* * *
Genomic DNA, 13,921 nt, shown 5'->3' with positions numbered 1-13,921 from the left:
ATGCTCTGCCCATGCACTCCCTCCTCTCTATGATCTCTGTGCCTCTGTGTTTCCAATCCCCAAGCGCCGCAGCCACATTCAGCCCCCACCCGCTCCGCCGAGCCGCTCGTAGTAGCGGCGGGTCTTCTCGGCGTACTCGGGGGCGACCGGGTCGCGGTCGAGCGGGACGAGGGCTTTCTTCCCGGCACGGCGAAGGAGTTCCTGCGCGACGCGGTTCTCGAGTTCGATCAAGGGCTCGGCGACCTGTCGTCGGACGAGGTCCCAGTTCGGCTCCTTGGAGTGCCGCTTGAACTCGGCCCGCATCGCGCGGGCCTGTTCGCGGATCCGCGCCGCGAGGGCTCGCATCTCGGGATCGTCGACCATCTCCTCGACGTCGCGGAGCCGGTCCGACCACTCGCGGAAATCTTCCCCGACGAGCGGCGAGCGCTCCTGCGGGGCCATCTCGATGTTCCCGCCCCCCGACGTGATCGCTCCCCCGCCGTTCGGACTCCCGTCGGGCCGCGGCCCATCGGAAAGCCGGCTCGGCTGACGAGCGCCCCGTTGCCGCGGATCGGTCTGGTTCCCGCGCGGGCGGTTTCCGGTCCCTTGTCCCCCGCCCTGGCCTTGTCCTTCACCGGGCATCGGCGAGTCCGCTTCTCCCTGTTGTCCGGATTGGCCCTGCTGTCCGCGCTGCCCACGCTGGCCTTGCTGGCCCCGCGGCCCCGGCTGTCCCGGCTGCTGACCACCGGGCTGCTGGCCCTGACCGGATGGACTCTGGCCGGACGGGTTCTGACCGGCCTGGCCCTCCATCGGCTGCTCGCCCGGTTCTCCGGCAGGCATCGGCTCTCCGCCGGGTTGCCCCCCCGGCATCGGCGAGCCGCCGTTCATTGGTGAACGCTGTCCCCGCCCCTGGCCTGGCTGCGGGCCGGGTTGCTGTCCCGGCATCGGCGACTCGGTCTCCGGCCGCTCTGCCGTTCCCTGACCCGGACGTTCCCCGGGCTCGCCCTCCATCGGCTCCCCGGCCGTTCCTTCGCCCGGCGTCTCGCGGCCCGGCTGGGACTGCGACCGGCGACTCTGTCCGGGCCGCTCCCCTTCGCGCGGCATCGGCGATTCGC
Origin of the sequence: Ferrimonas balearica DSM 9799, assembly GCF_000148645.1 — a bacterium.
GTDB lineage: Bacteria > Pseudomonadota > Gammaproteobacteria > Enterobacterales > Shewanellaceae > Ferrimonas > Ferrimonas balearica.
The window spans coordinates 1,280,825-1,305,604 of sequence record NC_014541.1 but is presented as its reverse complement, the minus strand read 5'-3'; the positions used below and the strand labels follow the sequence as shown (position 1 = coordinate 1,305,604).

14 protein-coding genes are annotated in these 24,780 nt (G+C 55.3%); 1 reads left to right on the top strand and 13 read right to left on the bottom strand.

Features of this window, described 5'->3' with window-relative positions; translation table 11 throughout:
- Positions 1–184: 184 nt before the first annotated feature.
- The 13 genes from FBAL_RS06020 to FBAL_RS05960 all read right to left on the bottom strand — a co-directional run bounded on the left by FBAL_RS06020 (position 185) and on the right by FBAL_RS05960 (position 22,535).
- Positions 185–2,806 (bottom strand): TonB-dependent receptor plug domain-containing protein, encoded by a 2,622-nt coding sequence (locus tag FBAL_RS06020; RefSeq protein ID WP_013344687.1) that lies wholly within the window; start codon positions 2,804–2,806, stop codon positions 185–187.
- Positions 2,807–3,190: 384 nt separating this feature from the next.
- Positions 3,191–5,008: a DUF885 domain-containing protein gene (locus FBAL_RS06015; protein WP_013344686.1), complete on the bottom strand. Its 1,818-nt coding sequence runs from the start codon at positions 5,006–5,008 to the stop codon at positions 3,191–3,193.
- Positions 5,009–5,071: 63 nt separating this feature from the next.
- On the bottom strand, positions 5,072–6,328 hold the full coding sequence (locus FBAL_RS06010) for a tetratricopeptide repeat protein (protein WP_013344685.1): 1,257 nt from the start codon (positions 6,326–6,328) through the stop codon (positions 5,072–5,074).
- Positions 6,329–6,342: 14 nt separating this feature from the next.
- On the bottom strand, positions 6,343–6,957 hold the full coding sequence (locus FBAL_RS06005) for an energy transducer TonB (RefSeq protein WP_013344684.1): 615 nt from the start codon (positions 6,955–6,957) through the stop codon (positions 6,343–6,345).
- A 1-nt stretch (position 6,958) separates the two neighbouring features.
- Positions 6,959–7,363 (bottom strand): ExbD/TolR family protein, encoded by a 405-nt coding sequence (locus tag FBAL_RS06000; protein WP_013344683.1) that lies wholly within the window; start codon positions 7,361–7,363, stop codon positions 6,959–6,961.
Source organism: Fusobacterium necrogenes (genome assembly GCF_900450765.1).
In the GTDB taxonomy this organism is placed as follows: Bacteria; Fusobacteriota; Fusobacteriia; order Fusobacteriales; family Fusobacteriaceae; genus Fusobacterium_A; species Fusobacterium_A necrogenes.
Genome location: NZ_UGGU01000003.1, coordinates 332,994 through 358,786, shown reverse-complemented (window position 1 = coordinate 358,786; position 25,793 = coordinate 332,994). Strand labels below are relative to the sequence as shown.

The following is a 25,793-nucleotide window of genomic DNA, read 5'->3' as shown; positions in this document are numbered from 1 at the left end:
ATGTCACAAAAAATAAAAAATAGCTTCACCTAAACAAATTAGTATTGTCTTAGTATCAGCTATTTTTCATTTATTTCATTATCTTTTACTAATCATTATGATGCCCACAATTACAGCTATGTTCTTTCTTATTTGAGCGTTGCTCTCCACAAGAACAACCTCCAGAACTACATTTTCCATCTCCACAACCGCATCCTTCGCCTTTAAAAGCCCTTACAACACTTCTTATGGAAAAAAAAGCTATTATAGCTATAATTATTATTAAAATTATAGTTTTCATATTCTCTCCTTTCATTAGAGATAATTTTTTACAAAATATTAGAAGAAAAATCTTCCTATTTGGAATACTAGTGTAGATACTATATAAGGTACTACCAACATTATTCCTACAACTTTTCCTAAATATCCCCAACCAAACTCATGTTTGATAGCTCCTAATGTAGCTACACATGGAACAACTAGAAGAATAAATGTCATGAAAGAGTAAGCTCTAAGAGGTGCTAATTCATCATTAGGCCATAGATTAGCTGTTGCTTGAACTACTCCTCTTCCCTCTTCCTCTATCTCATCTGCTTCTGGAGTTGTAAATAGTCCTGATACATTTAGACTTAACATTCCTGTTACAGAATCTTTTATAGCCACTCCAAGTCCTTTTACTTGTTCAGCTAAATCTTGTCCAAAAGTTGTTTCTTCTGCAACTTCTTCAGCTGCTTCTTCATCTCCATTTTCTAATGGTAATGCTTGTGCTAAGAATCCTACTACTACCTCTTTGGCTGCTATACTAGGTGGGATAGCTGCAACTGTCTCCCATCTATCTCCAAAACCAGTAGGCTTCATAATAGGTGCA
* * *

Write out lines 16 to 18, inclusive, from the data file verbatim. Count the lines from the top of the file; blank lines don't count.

- On the bottom strand, positions 6,343–6,957 hold the full coding sequence (locus FBAL_RS06005) for an energy transducer TonB (RefSeq protein WP_013344684.1): 615 nt from the start codon (positions 6,955–6,957) through the stop codon (positions 6,343–6,345).
- A 1-nt stretch (position 6,958) separates the two neighbouring features.
- Positions 6,959–7,363 (bottom strand): ExbD/TolR family protein, encoded by a 405-nt coding sequence (locus tag FBAL_RS06000; protein WP_013344683.1) that lies wholly within the window; start codon positions 7,361–7,363, stop codon positions 6,959–6,961.